Yo-yo oil price syndrome

By Doug Newhouse |

The International Energy Agency (IEA), an autonomous body which co-ordinates collective responses to major oil supply disruptions for its 28 member countries reports that there has been a worrying yo-yo impact on the price of oil over the last week.

It says that the surge in prices seen last Monday were ‘tempered’ yesterday by reports that Saudi Arabia has increased its output by around 10% in response to oil field closures in Libya. But it points out that the old days of oil selling at between $90 to $95 a barrel are under serious threat.

Some airlines and the International Air Transport Association (IATA) have already voiced serious concern at the volatility in the market, with oil prices strengthening sharply to $112 at one point this week – on the back of developments in Libya.

The IEA says that ‘almost all international oil companies operating in Libya have reported partial or full shut-in of output’, with many western operators still in the process of evacuating staff.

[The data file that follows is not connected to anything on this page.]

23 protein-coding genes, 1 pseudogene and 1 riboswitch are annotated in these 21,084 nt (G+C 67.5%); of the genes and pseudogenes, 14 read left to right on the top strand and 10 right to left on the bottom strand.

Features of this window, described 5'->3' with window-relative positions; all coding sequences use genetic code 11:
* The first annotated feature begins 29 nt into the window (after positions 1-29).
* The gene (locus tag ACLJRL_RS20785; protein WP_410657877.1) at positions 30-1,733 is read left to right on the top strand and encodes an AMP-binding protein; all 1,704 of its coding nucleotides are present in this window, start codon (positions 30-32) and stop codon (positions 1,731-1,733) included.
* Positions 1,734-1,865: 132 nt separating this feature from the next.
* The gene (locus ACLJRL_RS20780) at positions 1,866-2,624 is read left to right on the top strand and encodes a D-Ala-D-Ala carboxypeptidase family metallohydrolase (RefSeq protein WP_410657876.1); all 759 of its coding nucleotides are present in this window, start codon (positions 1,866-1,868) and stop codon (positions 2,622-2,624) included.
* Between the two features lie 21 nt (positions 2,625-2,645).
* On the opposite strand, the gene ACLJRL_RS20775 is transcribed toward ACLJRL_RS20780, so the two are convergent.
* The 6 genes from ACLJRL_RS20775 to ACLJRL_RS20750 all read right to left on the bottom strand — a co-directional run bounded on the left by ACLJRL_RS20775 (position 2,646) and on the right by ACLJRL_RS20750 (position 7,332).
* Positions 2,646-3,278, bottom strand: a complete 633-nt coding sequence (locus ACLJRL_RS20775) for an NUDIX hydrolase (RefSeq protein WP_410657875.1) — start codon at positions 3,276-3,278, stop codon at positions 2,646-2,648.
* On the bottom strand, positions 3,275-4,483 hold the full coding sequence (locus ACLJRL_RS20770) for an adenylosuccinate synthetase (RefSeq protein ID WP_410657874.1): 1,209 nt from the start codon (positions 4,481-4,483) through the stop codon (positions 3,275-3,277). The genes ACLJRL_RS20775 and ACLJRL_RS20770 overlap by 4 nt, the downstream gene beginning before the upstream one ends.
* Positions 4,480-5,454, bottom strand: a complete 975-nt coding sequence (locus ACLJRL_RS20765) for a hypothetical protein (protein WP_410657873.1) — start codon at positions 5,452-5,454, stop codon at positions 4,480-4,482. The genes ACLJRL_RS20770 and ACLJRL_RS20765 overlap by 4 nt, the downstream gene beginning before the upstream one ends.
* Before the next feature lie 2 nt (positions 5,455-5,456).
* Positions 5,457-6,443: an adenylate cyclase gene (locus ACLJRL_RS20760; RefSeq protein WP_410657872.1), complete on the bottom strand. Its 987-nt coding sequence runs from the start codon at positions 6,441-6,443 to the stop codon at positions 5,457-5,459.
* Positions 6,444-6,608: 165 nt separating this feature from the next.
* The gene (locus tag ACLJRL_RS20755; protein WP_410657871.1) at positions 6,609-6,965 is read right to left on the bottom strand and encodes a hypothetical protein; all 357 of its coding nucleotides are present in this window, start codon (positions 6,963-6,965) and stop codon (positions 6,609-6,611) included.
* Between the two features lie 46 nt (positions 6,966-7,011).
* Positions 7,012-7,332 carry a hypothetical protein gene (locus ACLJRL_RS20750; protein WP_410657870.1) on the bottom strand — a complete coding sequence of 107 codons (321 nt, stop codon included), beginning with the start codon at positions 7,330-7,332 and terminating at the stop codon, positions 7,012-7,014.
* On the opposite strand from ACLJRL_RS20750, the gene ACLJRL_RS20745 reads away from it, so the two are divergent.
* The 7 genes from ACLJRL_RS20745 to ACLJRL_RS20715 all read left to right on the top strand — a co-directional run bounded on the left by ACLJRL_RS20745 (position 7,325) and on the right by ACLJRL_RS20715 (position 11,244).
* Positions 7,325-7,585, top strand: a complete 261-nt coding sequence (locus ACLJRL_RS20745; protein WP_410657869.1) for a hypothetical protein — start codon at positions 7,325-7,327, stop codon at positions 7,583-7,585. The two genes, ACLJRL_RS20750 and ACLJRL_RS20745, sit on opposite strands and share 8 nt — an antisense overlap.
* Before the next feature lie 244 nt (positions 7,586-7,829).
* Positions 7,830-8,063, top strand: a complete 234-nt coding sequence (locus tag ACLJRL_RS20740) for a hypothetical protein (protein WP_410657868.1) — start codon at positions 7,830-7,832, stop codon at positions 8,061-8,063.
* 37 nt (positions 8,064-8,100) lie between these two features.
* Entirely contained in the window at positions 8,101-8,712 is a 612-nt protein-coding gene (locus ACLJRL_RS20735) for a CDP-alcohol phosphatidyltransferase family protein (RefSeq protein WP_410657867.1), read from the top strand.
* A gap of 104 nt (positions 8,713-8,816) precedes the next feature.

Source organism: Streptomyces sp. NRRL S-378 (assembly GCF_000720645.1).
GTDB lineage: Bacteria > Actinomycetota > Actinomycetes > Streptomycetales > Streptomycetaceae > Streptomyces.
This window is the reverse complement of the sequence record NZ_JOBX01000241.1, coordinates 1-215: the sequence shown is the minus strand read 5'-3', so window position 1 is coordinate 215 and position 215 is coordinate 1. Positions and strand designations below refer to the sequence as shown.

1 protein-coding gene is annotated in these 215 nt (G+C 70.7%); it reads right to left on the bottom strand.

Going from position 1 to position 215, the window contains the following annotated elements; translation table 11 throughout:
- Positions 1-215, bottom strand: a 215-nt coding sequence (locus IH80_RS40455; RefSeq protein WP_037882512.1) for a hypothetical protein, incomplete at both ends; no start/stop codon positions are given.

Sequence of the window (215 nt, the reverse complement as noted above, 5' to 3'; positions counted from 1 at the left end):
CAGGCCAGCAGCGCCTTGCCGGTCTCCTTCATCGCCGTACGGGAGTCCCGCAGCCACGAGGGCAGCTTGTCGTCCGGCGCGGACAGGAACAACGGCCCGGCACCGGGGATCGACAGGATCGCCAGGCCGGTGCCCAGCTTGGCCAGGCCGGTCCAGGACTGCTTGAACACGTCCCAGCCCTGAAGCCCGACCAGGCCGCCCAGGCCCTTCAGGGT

At the same time, the IEA reports that the vast majority of Libyan ports remain closed due to a combination of bad weather, staff shortages or a cutback in crude flows to the terminals. 

Despite the rise in output in Saudi Arabia, the IEA’s Chief Economist Dr Fatih Birol has warned that even if oil prices return to their pre-crisis levels, they still remain dangerously high and he recently told the BBC World Service that this could pose a serious risk to the global economy.

There is also concern that rising oil prices could see the introduction of more fuel surcharges by airlines and particularly those that are not currently operating a hedging policy.


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